As in Mother England. Thursday morning, Bermuda's premier, Ewart Brown, made the surprising announcement that four Uighur detainees from the American prison camp at Guantanamo had been resettled in the tourist mecca in the middle of the Atlantic Ocean.
The problem, reports Bermuda's only newspaper, the Royal Gazette, is that Brown forgot to tell the island's governor, the royally appointed official who is London's authority on the island. Bermuda isn't really an independent state, but a self-governoring overseas territory of the United Kingdom. And while Bermudans are at pains to point out that they approve their own laws and UK laws don't apply, the UK is supposed to decide Bermuda's foreign policy.
Which is why the island's governor, Sir Richard Gozney, thinks he should have been told before Bermuda agreed to take in the Uighurs, who'd been ordered freed last year by a U.S. district court judge and had grown tired of Guantanamo.
"The Government of Bermuda should have consulted with us because it carries with it foreign policy ground areas and security issues," Gozney is quoted as saying in the Gazette.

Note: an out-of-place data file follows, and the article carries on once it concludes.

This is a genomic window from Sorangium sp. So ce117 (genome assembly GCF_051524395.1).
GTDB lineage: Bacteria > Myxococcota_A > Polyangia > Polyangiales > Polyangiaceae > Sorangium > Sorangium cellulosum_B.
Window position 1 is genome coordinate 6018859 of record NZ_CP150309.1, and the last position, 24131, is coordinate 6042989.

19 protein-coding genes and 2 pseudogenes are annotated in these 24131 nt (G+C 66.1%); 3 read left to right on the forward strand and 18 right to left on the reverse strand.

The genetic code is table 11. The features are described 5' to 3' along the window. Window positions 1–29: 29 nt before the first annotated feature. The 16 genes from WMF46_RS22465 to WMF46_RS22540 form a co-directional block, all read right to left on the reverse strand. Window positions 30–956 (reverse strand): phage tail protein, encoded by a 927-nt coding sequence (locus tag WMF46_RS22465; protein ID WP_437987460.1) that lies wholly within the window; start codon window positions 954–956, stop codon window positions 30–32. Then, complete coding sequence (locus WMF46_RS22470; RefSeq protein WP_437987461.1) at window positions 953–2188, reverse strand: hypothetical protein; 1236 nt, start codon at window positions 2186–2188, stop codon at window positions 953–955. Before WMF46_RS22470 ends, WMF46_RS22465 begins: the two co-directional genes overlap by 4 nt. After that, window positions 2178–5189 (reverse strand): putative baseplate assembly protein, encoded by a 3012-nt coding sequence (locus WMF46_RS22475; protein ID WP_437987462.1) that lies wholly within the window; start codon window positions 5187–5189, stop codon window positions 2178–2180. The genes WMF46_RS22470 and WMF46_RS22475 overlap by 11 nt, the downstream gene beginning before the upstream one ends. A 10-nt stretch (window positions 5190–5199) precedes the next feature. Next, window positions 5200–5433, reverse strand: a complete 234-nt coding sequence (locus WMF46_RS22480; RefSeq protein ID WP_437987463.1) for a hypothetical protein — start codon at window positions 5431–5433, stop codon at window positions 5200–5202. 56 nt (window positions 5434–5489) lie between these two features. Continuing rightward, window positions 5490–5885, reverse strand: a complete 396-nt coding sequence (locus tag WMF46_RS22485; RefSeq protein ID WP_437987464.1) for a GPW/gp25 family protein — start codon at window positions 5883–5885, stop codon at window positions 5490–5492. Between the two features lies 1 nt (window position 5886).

Brown disagrees, telling CNN Thursday afternoon that the matter is strictly an immigration one, which falls within local Bermuda officials' authority. He called the decision a "humanitarian one."
Brown acknowledged that he let Gozney know what was going on "rather late" -- apparently after the four Uighurs were already aboard a chartered flight from Guantanamo.
Why exactly wasn't clear. Brown told the Gazette the Uighur asylum had been in the works for a month.
As for the Obama administration, it expressed gratitude for the Bermudan hospitality and didn't address the issue of whether maybe some kind of headsup was owed to London.
And the Uighurs, who've been in Guantanamo for seven years? Their mental health appears fine, reports the Gazette, and they could barely contain their enthusiasm for moving to Bermuda during the flight from Guantanamo.
Still awaited is word that the 13 remaining Guantanamo Uighurs have made it to the Pacific island of Palau, which announced Wednesday it was taking all 17.
Apparently, no headsup for Palau, either.